Franchising is so good, it’s been called one of the greatest business models ever invented.
(Video clip courtesy of Young Frankenstein and YouTube)
It’s enabled hundreds of thousands of people to become small business owners.
Take Subway® for example. Do you have any idea how many Subway franchise owners there are across the world?
So why does franchising work so darn well?
What is it about franchising that makes it one of the best and most talked-about business types?
I’ll show you.
Franchising: The What
A serious discussion of franchising needs to start at the “what.”
As in, what is franchising?
Franchising typically involves the granting by one party (the franchisor) to another party (the franchisee) the right to carry on a particular name or trade mark, according to an identified system. Franchises are usually located within a territory or at one specific location, for an agreed upon term. The franchisee is granted a franchise license to use the franchise company’s trademarks, systems, signage, software, and other proprietary tools and systems in accordance with the guidelines set forth in the franchise contract. Note: My translation of that paragraph can be found here.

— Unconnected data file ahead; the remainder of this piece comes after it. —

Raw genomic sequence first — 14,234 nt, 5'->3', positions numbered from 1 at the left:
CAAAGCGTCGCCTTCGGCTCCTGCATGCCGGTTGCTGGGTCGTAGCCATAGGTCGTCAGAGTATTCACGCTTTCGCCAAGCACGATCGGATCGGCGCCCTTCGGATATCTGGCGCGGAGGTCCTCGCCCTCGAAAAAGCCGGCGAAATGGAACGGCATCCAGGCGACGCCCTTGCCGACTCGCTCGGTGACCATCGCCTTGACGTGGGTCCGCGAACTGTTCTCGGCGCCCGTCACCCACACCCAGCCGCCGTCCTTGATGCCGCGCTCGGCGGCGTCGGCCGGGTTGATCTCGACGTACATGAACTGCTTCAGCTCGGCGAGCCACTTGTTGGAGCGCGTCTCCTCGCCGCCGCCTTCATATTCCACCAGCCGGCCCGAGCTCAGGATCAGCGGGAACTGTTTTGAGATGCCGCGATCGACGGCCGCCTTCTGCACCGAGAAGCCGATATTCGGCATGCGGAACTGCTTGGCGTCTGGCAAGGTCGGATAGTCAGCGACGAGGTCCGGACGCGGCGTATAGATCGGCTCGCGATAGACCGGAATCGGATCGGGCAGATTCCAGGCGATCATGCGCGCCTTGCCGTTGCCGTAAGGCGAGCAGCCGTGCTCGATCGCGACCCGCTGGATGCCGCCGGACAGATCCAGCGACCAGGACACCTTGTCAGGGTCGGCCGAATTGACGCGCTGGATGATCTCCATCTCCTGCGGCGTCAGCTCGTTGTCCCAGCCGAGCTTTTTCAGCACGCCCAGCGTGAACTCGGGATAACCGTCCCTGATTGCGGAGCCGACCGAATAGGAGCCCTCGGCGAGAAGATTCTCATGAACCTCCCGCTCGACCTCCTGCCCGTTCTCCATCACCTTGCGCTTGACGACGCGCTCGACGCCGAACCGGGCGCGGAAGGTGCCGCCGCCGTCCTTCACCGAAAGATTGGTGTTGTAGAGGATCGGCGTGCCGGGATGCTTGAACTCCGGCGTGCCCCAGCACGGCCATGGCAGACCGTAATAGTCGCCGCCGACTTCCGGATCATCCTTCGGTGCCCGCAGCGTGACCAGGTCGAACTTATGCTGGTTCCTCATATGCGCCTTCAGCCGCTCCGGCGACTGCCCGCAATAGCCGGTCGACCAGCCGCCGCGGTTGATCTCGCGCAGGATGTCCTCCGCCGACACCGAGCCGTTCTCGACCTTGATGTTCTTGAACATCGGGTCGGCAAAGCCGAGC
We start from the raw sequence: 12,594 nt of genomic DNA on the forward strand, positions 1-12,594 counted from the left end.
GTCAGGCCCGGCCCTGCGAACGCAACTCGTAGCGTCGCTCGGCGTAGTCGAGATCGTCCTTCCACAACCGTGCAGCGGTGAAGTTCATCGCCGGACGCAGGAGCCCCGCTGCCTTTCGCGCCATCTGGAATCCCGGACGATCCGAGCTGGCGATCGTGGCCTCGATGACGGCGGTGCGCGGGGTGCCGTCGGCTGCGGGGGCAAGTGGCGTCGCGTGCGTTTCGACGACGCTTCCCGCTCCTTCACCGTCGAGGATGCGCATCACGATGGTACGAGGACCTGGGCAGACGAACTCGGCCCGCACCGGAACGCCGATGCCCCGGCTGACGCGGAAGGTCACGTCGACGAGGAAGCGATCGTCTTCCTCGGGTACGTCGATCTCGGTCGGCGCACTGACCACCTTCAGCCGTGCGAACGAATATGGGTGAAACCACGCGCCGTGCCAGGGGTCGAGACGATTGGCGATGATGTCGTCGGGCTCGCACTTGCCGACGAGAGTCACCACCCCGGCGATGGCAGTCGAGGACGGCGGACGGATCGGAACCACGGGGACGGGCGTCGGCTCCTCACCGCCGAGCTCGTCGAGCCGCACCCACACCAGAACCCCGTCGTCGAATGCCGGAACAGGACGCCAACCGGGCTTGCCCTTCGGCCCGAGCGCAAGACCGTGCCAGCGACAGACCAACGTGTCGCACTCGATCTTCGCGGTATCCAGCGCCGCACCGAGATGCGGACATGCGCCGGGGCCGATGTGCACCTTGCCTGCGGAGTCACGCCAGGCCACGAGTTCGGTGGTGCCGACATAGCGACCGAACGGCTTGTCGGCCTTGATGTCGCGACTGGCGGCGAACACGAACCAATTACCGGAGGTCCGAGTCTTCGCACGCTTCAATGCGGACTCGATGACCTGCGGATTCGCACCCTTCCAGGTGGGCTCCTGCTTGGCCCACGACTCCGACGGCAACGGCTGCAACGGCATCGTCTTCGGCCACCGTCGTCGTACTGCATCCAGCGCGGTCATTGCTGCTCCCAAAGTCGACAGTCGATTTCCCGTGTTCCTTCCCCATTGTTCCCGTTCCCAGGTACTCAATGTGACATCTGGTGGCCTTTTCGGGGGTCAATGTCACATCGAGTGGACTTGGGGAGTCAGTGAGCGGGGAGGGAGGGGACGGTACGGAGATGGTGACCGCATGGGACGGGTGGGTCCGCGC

Next, it’s important to know how (and where) the franchise business began.
But why? Why should you read about the history of franchising?
“The answer is because we virtually must, to gain access to the laboratory of human experience. When we study it reasonably well, and so acquire some usable habits of mind, as well as some basic data about the forces that affect our own lives, we emerge with relevant skills and an enhanced capacity for informed citizenship, critical thinking, and simple awareness.”
– Peter N. Stearns, Historians.org
Please read “A History of Franchising as We Know It,” so you’ll have an appreciation of the business.
In the franchising world, it’s all about the system.
That’s because you can offer the best product or service in the world, but if you don’t have a powerful, efficient business system to get it in the hands of consumers and businesses, you won’t have a business. You will have debt, though.
In short, if you’re the founder…the creator of the product or service, you’re the one who’s going to have to create the system. But how?
Trial and error is how.
And once you’ve come up with the “system,” you’ll have to duplicate it. Like Louie did.
Louie Has A New Twist on Pasta
Pretend You’re Louie